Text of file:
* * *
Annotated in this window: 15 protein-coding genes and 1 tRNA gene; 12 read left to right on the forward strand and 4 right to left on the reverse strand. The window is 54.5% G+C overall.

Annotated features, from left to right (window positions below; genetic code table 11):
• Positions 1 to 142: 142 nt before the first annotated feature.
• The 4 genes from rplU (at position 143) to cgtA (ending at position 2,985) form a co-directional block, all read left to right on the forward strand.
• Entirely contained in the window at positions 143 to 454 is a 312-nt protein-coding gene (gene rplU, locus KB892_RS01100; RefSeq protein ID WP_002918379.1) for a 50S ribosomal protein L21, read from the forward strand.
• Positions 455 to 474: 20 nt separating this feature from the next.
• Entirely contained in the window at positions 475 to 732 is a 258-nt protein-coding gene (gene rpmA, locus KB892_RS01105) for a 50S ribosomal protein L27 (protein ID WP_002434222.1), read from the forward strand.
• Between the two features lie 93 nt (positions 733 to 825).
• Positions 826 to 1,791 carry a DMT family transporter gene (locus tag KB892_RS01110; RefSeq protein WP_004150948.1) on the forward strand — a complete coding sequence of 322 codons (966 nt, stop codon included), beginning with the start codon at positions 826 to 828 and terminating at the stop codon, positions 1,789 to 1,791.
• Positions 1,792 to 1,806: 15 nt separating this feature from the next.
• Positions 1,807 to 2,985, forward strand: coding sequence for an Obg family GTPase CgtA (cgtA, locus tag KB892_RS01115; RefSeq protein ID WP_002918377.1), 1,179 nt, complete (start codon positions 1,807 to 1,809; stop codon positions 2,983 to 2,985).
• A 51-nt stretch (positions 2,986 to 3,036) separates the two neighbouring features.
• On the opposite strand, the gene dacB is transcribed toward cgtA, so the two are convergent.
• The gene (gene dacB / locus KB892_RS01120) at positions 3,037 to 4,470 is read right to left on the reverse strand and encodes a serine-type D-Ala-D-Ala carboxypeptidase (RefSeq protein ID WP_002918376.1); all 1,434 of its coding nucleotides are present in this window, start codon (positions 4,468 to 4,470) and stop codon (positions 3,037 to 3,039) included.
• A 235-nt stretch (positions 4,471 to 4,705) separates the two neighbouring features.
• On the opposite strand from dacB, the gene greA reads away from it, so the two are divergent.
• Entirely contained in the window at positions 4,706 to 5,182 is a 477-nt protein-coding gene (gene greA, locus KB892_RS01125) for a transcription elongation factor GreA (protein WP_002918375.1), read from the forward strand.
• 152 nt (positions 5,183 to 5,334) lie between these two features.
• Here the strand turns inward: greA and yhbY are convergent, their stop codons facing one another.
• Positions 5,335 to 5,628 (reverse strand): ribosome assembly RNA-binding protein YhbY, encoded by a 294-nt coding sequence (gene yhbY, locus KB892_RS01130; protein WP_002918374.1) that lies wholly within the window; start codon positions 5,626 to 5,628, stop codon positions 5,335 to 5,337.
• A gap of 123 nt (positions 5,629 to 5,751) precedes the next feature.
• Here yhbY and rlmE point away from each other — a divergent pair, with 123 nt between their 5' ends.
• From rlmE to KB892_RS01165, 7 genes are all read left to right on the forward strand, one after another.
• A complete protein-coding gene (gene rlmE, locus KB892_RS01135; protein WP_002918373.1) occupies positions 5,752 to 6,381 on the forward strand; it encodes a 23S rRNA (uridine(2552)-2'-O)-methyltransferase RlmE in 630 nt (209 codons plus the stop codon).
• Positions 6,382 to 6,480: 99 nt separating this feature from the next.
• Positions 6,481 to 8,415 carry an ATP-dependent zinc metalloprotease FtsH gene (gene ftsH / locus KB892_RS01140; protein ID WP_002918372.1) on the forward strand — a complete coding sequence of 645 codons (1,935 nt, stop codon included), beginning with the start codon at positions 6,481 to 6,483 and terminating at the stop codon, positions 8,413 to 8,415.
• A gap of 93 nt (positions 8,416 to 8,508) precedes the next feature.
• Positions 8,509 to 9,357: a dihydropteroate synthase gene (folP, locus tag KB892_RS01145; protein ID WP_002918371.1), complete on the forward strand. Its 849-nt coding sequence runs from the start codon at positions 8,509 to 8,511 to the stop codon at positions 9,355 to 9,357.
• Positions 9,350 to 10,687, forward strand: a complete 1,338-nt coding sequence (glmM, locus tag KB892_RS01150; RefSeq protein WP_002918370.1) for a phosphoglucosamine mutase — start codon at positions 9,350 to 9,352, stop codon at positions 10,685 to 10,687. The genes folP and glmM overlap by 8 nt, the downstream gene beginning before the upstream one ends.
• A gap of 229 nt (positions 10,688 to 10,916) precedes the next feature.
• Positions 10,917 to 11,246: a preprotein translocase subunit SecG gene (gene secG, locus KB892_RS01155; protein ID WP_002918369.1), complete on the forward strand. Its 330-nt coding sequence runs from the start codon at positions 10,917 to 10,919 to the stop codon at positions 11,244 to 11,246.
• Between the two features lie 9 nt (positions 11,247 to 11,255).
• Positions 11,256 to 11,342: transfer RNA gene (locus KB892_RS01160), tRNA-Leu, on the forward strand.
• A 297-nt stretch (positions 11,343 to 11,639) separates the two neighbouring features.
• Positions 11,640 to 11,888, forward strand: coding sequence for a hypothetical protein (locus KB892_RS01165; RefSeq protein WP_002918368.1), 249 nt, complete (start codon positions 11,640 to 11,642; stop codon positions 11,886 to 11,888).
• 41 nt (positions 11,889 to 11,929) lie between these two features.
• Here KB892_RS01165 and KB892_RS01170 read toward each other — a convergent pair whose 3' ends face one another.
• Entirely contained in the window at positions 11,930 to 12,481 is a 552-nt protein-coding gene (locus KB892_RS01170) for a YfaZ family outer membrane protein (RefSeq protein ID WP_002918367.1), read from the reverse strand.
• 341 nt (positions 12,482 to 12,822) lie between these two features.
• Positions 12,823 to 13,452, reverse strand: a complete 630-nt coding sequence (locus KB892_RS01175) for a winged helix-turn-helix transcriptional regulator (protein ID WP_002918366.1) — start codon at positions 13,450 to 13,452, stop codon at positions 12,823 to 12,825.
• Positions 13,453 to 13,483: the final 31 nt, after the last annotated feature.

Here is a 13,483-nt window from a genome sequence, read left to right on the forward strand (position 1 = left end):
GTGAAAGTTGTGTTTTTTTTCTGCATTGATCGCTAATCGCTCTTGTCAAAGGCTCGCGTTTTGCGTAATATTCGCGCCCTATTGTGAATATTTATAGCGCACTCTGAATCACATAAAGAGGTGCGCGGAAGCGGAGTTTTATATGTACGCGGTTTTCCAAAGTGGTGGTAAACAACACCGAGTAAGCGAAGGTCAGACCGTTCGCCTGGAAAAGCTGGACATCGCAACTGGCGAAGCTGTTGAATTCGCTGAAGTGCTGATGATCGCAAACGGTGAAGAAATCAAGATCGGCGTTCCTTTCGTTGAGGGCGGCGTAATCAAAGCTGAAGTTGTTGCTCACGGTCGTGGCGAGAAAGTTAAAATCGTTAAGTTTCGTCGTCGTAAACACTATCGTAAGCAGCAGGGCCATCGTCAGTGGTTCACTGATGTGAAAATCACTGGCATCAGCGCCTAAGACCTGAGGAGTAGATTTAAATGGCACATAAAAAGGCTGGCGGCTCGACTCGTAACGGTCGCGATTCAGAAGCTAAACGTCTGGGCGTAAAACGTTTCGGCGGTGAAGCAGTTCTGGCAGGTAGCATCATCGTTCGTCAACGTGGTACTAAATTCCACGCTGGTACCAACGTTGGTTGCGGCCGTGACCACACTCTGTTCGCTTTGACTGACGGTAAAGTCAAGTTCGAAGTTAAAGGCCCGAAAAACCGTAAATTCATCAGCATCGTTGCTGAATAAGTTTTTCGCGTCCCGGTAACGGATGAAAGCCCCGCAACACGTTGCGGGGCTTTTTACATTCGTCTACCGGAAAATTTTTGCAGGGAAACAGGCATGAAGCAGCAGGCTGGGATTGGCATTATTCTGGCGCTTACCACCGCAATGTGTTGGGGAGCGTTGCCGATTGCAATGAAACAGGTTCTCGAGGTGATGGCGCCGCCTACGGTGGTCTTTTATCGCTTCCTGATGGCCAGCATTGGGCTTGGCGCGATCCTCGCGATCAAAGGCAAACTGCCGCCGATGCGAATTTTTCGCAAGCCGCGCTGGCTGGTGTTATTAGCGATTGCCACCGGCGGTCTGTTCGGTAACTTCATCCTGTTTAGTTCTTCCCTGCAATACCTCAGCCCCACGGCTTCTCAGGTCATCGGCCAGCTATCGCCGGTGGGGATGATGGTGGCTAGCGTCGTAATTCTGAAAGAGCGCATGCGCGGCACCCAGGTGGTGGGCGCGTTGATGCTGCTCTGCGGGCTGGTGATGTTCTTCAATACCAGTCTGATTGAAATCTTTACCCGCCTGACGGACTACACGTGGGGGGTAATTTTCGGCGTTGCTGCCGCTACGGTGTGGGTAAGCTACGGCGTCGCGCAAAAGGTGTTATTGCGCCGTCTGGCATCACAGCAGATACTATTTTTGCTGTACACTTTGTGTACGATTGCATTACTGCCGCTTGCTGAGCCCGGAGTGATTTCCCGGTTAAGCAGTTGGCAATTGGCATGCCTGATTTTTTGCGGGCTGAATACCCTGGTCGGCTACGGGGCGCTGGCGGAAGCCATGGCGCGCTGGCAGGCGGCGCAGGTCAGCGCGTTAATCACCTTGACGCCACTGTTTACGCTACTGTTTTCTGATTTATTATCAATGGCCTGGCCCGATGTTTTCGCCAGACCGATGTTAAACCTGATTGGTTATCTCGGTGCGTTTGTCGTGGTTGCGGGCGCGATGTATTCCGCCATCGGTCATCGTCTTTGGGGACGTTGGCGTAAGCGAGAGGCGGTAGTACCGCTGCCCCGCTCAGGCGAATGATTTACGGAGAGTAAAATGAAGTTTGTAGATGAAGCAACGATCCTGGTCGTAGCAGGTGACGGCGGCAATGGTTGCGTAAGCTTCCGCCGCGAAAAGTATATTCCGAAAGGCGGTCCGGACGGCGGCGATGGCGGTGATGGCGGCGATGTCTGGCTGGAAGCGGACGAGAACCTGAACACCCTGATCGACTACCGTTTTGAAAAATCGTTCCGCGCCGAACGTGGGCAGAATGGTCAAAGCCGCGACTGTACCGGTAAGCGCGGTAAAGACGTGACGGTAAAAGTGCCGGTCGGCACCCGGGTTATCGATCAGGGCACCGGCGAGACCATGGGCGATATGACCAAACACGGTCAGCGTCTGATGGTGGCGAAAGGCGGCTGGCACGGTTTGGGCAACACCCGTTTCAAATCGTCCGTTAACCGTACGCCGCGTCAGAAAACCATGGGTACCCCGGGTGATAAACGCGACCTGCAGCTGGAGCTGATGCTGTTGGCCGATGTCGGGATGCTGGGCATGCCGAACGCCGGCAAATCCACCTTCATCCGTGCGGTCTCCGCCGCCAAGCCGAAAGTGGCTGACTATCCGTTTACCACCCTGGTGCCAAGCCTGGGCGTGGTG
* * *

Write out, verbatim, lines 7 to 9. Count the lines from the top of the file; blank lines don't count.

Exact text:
• Entirely contained in the window at positions 475 to 732 is a 258-nt protein-coding gene (gene rpmA, locus KB892_RS01105) for a 50S ribosomal protein L27 (protein ID WP_002434222.1), read from the forward strand.
• Between the two features lie 93 nt (positions 733 to 825).
• Positions 826 to 1,791 carry a DMT family transporter gene (locus tag KB892_RS01110; RefSeq protein WP_004150948.1) on the forward strand — a complete coding sequence of 322 codons (966 nt, stop codon included), beginning with the start codon at positions 826 to 828 and terminating at the stop codon, positions 1,789 to 1,791.